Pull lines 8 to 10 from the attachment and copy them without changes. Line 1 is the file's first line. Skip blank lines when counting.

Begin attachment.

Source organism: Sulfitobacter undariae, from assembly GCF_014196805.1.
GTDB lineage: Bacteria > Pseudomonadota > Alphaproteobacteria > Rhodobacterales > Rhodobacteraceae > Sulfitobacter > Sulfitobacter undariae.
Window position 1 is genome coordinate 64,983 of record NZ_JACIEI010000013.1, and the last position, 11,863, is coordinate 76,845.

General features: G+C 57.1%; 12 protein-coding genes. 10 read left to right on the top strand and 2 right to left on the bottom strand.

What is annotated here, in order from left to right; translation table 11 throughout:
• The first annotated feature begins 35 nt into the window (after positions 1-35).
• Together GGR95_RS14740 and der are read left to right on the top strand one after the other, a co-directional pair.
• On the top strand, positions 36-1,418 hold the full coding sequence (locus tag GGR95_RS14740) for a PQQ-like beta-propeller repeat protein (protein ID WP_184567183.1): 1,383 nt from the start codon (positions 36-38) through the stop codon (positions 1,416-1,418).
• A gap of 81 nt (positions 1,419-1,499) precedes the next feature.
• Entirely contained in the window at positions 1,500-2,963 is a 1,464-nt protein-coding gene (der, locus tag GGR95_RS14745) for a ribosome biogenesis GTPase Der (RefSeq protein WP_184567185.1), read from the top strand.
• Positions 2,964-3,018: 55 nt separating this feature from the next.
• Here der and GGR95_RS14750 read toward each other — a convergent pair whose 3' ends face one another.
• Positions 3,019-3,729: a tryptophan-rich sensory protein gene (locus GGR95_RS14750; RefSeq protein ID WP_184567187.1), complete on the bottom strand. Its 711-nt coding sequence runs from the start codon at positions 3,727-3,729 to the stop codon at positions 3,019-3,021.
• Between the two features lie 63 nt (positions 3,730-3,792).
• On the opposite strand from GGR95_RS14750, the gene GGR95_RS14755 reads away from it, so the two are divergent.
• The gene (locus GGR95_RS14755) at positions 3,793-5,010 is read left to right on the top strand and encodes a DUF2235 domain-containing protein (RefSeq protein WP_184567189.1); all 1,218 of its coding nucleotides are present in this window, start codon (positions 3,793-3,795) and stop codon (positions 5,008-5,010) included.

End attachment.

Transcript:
• On the top strand, positions 36-1,418 hold the full coding sequence (locus tag GGR95_RS14740) for a PQQ-like beta-propeller repeat protein (protein ID WP_184567183.1): 1,383 nt from the start codon (positions 36-38) through the stop codon (positions 1,416-1,418).
• A gap of 81 nt (positions 1,419-1,499) precedes the next feature.
• Entirely contained in the window at positions 1,500-2,963 is a 1,464-nt protein-coding gene (der, locus tag GGR95_RS14745) for a ribosome biogenesis GTPase Der (RefSeq protein WP_184567185.1), read from the top strand.